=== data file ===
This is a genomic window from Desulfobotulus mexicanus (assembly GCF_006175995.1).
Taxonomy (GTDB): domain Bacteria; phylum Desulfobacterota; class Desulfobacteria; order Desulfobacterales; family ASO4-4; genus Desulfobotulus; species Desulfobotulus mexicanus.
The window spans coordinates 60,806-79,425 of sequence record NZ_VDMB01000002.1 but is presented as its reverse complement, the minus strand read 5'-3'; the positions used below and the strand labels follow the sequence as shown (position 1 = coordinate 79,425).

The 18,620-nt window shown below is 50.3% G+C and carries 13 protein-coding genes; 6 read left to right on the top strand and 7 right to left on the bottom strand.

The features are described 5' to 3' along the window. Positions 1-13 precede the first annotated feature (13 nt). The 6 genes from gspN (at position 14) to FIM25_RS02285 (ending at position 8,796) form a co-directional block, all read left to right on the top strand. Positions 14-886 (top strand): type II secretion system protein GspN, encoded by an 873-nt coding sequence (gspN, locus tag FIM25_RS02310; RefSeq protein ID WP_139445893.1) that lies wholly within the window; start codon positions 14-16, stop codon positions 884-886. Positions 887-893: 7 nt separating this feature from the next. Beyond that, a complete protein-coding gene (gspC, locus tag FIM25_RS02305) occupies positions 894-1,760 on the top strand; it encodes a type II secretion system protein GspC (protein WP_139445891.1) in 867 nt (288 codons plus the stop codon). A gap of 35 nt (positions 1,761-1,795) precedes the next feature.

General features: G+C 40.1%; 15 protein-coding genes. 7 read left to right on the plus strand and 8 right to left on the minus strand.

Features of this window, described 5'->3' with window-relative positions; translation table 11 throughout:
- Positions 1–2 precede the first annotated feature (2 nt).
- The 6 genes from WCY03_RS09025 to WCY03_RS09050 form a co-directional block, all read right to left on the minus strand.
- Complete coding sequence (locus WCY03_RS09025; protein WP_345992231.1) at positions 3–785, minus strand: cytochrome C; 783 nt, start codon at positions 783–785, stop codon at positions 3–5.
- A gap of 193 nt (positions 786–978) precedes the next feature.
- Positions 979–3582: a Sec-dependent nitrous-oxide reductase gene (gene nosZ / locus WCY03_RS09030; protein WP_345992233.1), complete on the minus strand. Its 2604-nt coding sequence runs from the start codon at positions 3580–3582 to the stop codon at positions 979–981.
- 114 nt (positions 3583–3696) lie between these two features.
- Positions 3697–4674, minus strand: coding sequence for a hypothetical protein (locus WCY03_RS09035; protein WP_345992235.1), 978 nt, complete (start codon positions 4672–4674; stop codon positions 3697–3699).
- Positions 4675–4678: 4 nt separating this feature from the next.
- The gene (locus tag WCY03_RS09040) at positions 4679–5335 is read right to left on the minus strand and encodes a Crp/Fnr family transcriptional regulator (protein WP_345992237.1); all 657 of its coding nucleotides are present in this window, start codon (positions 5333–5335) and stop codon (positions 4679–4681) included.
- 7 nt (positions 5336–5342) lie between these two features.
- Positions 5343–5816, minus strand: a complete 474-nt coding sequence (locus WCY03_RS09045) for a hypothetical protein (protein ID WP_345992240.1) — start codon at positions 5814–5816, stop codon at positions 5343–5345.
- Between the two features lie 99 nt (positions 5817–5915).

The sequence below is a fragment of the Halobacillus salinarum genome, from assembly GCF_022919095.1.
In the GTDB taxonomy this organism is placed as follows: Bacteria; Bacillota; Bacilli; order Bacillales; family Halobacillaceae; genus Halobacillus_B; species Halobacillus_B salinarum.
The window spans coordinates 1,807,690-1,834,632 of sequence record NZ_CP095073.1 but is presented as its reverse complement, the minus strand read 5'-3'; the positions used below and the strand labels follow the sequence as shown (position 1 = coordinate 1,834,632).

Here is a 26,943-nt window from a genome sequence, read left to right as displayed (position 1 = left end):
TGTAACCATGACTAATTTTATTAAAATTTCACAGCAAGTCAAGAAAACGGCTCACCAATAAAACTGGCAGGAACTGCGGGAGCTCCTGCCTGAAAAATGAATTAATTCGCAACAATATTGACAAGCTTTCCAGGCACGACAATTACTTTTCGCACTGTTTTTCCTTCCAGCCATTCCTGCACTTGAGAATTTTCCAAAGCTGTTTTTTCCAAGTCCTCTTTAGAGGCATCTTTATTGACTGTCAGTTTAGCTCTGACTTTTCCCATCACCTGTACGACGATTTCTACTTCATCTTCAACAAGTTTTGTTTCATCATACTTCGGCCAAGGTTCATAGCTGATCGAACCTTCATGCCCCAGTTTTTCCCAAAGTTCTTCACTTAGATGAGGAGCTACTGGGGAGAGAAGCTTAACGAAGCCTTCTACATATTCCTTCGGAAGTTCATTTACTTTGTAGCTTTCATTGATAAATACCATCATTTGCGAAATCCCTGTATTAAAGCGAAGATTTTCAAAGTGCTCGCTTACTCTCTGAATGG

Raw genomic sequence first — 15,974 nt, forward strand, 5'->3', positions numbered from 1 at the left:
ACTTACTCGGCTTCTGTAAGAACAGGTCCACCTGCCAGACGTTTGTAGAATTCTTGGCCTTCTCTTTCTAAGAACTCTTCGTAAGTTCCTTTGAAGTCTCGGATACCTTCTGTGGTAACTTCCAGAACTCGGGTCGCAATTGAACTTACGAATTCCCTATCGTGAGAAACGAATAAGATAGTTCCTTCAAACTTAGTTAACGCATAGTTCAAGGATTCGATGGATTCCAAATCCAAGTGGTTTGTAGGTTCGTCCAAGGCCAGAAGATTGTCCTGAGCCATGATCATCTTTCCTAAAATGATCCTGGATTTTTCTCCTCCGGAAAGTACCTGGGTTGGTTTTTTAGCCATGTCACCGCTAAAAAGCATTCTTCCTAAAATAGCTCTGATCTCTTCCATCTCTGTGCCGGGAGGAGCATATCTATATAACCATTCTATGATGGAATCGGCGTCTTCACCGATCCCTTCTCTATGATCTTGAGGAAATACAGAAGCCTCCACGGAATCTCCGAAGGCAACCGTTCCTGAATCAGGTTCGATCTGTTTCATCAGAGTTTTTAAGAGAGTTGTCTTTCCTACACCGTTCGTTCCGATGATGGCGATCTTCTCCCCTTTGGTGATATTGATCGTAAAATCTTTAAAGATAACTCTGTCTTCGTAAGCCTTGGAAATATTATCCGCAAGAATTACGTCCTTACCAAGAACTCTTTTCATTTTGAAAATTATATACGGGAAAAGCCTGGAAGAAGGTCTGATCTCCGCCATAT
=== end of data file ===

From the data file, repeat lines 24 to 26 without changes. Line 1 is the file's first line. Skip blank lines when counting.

TGTAACCATGACTAATTTTATTAAAATTTCACAGCAAGTCAAGAAAACGGCTCACCAATAAAACTGGCAGGAACTGCGGGAGCTCCTGCCTGAAAAATGAATTAATTCGCAACAATATTGACAAGCTTTCCAGGCACGACAATTACTTTTCGCACTGTTTTTCCTTCCAGCCATTCCTGCACTTGAGAATTTTCCAAAGCTGTTTTTTCCAAGTCCTCTTTAGAGGCATCTTTATTGACTGTCAGTTTAGCTCTGACTTTTCCCATCACCTGTACGACGATTTCTACTTCATCTTCAACAAGTTTTGTTTCATCATACTTCGGCCAAGGTTCATAGCTGATCGAACCTTCATGCCCCAGTTTTTCCCAAAGTTCTTCACTTAGATGAGGAGCTACTGGGGAGAGAAGCTTAACGAAGCCTTCTACATATTCCTTCGGAAGTTCATTTACTTTGTAGCTTTCATTGATAAATACCATCATTTGCGAAATCCCTGTATTAAAGCGAAGATTTTCAAAGTGCTCGCTTACTCTCTGAATGG

Raw genomic sequence first — 15,974 nt, forward strand, 5'->3', positions numbered from 1 at the left:
ACTTACTCGGCTTCTGTAAGAACAGGTCCACCTGCCAGACGTTTGTAGAATTCTTGGCCTTCTCTTTCTAAGAACTCTTCGTAAGTTCCTTTGAAGTCTCGGATACCTTCTGTGGTAACTTCCAGAACTCGGGTCGCAATTGAACTTACGAATTCCCTATCGTGAGAAACGAATAAGATAGTTCCTTCAAACTTAGTTAACGCATAGTTCAAGGATTCGATGGATTCCAAATCCAAGTGGTTTGTAGGTTCGTCCAAGGCCAGAAGATTGTCCTGAGCCATGATCATCTTTCCTAAAATGATCCTGGATTTTTCTCCTCCGGAAAGTACCTGGGTTGGTTTTTTAGCCATGTCACCGCTAAAAAGCATTCTTCCTAAAATAGCTCTGATCTCTTCCATCTCTGTGCCGGGAGGAGCATATCTATATAACCATTCTATGATGGAATCGGCGTCTTCACCGATCCCTTCTCTATGATCTTGAGGAAATACAGAAGCCTCCACGGAATCTCCGAAGGCAACCGTTCCTGAATCAGGTTCGATCTGTTTCATCAGAGTTTTTAAGAGAGTTGTCTTTCCTACACCGTTCGTTCCGATGATGGCGATCTTCTCCCCTTTGGTGATATTGATCGTAAAATCTTTAAAGATAACTCTGTCTTCGTAAGCCTTGGAAATATTATCCGCAAGAATTACGTCCTTACCAAGAACTCTTTTCATTTTGAAAATTATATACGGGAAAAGCCTGGAAGAAGGTCTGATCTCCGCCATAT